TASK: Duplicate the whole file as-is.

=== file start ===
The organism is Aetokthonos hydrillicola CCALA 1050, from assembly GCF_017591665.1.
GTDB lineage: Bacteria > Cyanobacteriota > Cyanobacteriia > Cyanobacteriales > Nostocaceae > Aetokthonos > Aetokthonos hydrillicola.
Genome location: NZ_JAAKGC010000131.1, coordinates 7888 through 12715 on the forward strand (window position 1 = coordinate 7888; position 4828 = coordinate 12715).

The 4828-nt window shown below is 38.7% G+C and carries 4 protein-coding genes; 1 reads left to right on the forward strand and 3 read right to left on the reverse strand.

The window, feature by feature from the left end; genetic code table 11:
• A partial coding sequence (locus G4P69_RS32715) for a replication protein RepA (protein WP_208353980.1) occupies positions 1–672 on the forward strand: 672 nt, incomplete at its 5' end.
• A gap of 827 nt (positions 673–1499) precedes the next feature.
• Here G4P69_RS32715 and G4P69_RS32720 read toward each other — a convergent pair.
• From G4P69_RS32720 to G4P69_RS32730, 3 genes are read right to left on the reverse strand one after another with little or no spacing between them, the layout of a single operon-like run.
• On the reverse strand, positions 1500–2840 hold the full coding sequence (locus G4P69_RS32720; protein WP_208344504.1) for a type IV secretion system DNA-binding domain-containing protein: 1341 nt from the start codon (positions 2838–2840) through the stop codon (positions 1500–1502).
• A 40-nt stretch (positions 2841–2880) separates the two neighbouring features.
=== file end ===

The organism is Aetokthonos hydrillicola CCALA 1050, from assembly GCF_017591665.1.
GTDB lineage: Bacteria > Cyanobacteriota > Cyanobacteriia > Cyanobacteriales > Nostocaceae > Aetokthonos > Aetokthonos hydrillicola.
Genome location: NZ_JAAKGC010000131.1, coordinates 7888 through 12715 on the forward strand (window position 1 = coordinate 7888; position 4828 = coordinate 12715).

The 4828-nt window shown below is 38.7% G+C and carries 4 protein-coding genes; 1 reads left to right on the forward strand and 3 read right to left on the reverse strand.

The window, feature by feature from the left end; genetic code table 11:
• A partial coding sequence (locus G4P69_RS32715) for a replication protein RepA (protein WP_208353980.1) occupies positions 1–672 on the forward strand: 672 nt, incomplete at its 5' end.
• A gap of 827 nt (positions 673–1499) precedes the next feature.
• Here G4P69_RS32715 and G4P69_RS32720 read toward each other — a convergent pair.
• From G4P69_RS32720 to G4P69_RS32730, 3 genes are read right to left on the reverse strand one after another with little or no spacing between them, the layout of a single operon-like run.
• On the reverse strand, positions 1500–2840 hold the full coding sequence (locus G4P69_RS32720; protein WP_208344504.1) for a type IV secretion system DNA-binding domain-containing protein: 1341 nt from the start codon (positions 2838–2840) through the stop codon (positions 1500–1502).
• A 40-nt stretch (positions 2841–2880) separates the two neighbouring features.